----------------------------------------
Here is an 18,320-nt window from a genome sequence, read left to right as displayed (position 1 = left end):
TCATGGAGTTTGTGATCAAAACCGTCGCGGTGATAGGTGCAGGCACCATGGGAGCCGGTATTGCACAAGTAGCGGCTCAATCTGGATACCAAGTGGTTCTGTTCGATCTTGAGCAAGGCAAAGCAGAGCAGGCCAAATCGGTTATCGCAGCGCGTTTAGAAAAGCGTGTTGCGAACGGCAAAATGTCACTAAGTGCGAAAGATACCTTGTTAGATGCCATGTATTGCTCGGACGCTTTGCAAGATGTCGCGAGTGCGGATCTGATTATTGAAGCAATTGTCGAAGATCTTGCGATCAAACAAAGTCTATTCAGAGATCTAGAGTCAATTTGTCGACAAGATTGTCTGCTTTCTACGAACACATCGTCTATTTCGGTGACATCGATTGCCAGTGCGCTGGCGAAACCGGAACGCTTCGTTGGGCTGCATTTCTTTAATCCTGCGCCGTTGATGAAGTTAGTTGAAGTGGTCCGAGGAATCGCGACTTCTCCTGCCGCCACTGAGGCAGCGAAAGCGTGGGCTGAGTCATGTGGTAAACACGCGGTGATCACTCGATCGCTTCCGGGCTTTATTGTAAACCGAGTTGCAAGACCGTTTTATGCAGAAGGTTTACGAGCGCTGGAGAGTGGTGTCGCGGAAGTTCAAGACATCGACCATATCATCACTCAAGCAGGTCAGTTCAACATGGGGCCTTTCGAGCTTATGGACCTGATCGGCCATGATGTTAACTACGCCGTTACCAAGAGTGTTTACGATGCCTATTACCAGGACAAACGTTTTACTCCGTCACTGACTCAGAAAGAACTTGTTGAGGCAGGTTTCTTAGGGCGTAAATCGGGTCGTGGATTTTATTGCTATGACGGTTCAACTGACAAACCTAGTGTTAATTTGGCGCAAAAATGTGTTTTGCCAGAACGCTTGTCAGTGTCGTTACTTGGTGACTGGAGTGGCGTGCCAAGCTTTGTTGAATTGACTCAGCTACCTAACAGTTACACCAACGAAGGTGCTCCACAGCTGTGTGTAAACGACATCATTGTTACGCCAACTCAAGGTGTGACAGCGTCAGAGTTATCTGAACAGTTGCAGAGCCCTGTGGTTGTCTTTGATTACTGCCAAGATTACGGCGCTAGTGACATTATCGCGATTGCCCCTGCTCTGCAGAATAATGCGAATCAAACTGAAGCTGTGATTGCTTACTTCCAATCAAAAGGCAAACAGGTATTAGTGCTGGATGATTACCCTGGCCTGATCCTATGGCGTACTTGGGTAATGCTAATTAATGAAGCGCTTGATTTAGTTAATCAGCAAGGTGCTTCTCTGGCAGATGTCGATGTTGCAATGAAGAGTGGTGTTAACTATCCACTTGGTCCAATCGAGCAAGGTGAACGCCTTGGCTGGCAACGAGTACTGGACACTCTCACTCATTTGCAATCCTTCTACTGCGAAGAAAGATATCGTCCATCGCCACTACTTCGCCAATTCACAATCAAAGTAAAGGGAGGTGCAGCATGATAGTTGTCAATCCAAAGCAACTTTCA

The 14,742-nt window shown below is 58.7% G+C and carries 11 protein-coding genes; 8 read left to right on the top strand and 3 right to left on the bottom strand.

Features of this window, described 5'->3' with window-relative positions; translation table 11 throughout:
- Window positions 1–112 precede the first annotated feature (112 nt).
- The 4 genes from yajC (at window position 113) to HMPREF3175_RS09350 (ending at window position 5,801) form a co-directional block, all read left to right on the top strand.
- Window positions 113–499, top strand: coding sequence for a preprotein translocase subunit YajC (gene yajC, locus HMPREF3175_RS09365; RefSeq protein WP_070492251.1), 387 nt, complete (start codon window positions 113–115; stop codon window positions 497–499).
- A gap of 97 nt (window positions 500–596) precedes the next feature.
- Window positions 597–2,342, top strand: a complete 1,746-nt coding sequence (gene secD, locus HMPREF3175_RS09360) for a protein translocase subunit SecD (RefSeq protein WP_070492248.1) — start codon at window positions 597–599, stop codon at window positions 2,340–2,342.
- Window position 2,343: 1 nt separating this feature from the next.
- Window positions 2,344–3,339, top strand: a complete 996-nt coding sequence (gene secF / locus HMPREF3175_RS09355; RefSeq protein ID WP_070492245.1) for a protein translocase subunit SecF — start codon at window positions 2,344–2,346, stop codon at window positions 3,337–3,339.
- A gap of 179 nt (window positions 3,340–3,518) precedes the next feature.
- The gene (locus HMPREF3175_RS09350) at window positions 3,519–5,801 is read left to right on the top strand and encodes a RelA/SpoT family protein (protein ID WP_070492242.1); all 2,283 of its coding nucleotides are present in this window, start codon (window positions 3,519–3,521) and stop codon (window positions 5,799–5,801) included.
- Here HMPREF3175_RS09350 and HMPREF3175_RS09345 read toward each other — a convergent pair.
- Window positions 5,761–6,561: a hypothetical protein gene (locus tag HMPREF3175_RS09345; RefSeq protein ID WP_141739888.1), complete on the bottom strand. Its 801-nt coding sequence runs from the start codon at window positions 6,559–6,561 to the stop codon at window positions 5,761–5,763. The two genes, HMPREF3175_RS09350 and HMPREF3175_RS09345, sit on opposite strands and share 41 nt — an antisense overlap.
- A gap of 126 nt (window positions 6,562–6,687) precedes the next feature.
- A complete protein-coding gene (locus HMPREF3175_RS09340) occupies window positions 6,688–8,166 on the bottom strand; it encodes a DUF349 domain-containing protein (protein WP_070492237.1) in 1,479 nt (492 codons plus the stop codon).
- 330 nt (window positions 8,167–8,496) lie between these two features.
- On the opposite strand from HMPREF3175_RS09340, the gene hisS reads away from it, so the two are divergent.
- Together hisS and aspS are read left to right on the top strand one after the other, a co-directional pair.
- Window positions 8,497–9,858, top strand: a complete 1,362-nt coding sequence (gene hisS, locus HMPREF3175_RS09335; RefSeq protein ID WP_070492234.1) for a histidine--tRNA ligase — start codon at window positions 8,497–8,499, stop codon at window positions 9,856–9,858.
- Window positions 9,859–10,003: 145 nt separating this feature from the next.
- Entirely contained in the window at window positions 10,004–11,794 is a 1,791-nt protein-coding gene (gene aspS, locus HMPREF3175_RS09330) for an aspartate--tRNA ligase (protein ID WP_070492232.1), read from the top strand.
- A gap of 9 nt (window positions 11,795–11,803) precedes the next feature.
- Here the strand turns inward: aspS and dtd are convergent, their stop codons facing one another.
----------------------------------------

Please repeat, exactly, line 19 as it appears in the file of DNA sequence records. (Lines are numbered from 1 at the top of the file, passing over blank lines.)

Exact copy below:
- On the opposite strand from HMPREF3175_RS09340, the gene hisS reads away from it, so the two are divergent.